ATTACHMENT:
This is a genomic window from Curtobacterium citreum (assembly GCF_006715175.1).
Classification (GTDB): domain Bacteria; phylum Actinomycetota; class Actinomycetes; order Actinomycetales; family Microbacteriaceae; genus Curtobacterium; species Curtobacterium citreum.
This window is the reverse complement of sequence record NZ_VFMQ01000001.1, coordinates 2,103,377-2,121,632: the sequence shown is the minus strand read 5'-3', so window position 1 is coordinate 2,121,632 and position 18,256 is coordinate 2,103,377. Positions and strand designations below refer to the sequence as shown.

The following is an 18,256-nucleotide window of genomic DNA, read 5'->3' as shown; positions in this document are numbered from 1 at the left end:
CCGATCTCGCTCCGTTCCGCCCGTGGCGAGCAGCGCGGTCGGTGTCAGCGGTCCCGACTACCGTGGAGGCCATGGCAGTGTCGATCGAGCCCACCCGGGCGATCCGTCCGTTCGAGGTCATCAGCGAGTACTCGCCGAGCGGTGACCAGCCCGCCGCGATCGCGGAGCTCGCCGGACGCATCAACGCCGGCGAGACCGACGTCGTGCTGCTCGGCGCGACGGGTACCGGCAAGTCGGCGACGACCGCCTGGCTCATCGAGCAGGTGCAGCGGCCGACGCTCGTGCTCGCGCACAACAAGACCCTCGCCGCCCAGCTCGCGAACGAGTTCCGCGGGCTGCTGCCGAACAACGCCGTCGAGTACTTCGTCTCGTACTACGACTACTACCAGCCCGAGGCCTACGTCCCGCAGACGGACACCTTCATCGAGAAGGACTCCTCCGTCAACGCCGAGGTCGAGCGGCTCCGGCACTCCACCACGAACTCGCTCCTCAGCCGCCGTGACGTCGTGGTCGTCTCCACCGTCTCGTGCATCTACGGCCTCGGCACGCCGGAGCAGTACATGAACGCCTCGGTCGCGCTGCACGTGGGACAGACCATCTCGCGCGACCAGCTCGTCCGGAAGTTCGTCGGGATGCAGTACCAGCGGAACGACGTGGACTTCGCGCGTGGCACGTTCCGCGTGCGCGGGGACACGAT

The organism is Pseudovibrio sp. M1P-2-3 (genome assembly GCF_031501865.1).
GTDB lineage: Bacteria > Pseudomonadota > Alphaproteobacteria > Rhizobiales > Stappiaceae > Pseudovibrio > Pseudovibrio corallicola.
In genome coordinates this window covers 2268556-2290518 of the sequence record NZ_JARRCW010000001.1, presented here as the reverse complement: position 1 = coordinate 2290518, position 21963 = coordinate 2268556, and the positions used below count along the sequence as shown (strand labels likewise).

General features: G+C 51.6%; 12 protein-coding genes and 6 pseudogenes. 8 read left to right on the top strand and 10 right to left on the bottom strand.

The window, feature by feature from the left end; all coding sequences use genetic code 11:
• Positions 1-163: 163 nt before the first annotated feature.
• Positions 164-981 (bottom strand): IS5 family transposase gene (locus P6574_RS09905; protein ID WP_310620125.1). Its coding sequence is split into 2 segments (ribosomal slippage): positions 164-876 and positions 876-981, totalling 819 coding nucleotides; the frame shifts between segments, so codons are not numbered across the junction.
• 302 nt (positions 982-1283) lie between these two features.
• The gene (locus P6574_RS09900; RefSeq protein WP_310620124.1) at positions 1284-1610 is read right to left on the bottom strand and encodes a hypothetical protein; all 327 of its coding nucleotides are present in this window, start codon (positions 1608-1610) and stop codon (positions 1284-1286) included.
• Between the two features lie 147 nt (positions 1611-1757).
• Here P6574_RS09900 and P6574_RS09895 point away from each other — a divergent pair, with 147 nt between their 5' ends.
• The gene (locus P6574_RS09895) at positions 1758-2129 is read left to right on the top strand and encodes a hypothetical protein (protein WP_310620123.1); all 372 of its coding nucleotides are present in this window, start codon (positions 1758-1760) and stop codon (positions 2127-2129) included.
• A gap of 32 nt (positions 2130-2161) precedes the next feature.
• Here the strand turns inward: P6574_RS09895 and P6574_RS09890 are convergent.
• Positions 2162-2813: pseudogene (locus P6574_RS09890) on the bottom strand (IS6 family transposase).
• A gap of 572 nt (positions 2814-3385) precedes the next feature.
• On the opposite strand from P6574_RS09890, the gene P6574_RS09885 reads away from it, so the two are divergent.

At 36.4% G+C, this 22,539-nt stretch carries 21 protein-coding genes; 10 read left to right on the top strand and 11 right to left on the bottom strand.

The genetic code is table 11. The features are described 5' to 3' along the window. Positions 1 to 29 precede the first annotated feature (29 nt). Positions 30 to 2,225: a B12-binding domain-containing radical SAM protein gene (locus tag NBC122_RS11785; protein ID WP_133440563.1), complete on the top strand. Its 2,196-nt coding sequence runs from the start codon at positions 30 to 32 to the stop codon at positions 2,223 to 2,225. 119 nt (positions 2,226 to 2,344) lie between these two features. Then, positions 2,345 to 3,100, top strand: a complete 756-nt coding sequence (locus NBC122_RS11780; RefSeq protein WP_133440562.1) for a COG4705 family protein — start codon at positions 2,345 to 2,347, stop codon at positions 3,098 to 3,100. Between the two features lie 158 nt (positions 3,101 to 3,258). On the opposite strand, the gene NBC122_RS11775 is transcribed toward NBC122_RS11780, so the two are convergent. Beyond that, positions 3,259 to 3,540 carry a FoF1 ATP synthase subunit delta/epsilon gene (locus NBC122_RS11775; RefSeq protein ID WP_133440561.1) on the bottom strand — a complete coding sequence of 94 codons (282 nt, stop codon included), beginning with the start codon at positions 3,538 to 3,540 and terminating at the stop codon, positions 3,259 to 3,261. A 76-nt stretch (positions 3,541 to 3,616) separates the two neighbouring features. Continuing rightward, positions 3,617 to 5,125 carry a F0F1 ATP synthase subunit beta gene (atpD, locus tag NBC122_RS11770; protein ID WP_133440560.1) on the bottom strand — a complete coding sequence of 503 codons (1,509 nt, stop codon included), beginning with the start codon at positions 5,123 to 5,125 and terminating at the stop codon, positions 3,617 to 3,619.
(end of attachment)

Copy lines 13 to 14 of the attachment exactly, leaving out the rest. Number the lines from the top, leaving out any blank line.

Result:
• 302 nt (positions 982-1283) lie between these two features.
• The gene (locus P6574_RS09900; RefSeq protein WP_310620124.1) at positions 1284-1610 is read right to left on the bottom strand and encodes a hypothetical protein; all 327 of its coding nucleotides are present in this window, start codon (positions 1608-1610) and stop codon (positions 1284-1286) included.